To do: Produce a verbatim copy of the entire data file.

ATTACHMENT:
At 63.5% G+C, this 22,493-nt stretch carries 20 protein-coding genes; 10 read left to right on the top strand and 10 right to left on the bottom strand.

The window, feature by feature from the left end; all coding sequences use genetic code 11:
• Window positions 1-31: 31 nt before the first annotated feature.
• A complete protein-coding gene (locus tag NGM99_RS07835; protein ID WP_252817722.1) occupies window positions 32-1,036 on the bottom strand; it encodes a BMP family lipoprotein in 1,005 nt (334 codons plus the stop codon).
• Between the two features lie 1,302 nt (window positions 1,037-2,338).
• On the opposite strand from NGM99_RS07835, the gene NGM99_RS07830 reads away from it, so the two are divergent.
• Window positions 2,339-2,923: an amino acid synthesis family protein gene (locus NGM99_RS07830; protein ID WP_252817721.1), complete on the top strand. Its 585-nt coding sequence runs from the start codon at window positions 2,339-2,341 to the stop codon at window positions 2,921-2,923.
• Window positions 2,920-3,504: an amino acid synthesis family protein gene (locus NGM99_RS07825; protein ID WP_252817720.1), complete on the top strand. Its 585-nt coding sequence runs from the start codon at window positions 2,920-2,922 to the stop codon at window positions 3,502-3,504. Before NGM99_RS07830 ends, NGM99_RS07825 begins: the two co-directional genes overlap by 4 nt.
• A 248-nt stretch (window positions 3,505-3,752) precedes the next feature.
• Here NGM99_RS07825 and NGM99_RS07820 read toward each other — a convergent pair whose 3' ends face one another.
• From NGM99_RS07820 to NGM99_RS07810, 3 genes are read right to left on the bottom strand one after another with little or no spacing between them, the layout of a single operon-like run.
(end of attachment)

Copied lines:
At 63.5% G+C, this 22,493-nt stretch carries 20 protein-coding genes; 10 read left to right on the top strand and 10 right to left on the bottom strand.

The window, feature by feature from the left end; all coding sequences use genetic code 11:
• Window positions 1-31: 31 nt before the first annotated feature.
• A complete protein-coding gene (locus tag NGM99_RS07835; protein ID WP_252817722.1) occupies window positions 32-1,036 on the bottom strand; it encodes a BMP family lipoprotein in 1,005 nt (334 codons plus the stop codon).
• Between the two features lie 1,302 nt (window positions 1,037-2,338).
• On the opposite strand from NGM99_RS07835, the gene NGM99_RS07830 reads away from it, so the two are divergent.
• Window positions 2,339-2,923: an amino acid synthesis family protein gene (locus NGM99_RS07830; protein ID WP_252817721.1), complete on the top strand. Its 585-nt coding sequence runs from the start codon at window positions 2,339-2,341 to the stop codon at window positions 2,921-2,923.
• Window positions 2,920-3,504: an amino acid synthesis family protein gene (locus NGM99_RS07825; protein ID WP_252817720.1), complete on the top strand. Its 585-nt coding sequence runs from the start codon at window positions 2,920-2,922 to the stop codon at window positions 3,502-3,504. Before NGM99_RS07830 ends, NGM99_RS07825 begins: the two co-directional genes overlap by 4 nt.
• A 248-nt stretch (window positions 3,505-3,752) precedes the next feature.
• Here NGM99_RS07825 and NGM99_RS07820 read toward each other — a convergent pair whose 3' ends face one another.
• From NGM99_RS07820 to NGM99_RS07810, 3 genes are read right to left on the bottom strand one after another with little or no spacing between them, the layout of a single operon-like run.